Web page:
Gaza Initial Rapid Assessment, 27 August 2014


Executive Summary

On 7 July 2014, the Israeli army launched a military operation code-named “Protective Edge”, in the Gaza Strip, following several weeks of escalation. The scale of destruction, devastation and displacement wreaked in the 50 days of conflict that ensued is unprecedented in Gaza, since at least the start of the Israeli occupation in 1967. Following several short- lived cease-fires, on 26 August, the parties to the conflict reached an open-ended cease-fire which has held to date.

On 13, 18 and 19 August, under the coordination of OCHA, a Multi-Cluster/Agency Initial Rapid Assessment (MIRA) was carried out in Gaza with the aim of gathering baseline information on the needs arising from the military operation, and informing the humanitarian response. A 400-point questionnaire was developed and the assessment teams, drawn from the relevant clusters, UN agencies, NGOs, and line ministries visited all five governorates and 25 municipalities in Gaza. The list of informants included community leaders, NGOs, CBOs, mayors, teachers, youths, IDPs, health experts, and representatives from the electricity and water utilities. Among the key findings:

· Due to the densely populated and urbanized nature of Gaza, virtually the whole population was exposed to conflict and affected by damage to vital electricity and water infrastructure. Palestinians residing east of Salah ad-Din Road, in northern Gaza, Rafah and certain parts of Gaza City were particularly affected. Throughout the conflict there was a real fear among the population that no person or place was safe, as evidenced by attacks on hospitals, residential buildings and schools designated as shelters. Psychosocial distress levels, already high among the population of Gaza, have worsened significantly as a result of the conflict.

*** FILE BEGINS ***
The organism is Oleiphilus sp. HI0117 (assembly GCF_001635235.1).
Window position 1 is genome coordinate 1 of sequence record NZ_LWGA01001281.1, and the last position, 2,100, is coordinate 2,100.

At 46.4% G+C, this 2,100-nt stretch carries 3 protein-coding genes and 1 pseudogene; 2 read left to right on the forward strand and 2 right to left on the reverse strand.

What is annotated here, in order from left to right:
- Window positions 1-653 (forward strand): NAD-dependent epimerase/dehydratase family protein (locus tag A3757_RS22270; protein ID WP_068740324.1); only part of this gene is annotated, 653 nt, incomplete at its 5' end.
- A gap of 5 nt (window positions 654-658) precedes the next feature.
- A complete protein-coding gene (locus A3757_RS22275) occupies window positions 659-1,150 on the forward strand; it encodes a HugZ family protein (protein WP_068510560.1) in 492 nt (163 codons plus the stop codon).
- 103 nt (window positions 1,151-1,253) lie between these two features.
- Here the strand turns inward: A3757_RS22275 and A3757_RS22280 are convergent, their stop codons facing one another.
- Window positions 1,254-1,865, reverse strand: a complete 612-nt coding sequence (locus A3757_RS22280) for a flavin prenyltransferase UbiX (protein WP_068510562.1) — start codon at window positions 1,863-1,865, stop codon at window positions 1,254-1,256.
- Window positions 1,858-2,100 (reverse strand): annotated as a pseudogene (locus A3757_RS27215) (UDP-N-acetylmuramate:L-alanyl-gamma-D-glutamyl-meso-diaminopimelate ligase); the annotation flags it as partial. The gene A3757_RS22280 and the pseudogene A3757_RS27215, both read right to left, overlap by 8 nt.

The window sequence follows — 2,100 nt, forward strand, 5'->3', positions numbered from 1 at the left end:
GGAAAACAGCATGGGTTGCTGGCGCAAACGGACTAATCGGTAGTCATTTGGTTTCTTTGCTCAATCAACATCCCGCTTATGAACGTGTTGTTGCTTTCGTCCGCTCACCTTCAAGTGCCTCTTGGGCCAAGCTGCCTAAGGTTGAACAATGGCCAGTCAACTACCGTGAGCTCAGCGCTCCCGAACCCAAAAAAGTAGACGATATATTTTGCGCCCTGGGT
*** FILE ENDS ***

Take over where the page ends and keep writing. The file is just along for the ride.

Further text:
· The lack of protection is most evident in the high level of civilian casualties. According to preliminary data collected by the Protection Cluster, since 7 July up to 28 August, at least 2,133 Palestinians have been killed. This figure includes 362 persons who could not be yet identified or their status established. Of the initially verified cases, 1,489 are believed to be civilians, including 500 children (187 girls and 313 boys), 257 women and 282 members of armed groups. Many fatalities involved multiple family members, with at least 142 Palestinian families having three or more members killed in the same incident, for a total of 739 fatalities. According to the Palestinian Ministry of Health, over 11,100 Palestinians, including 3,374 children, 2,088 women and 410 elderly were injured. Preliminary estimates indicate that up to 1,000 of the children injured will have a permanent disability and up to 1,500 orphaned children will need sustained support from the child protection and welfare sectors.


UN Office for the Coordination of Humanitarian Affairs
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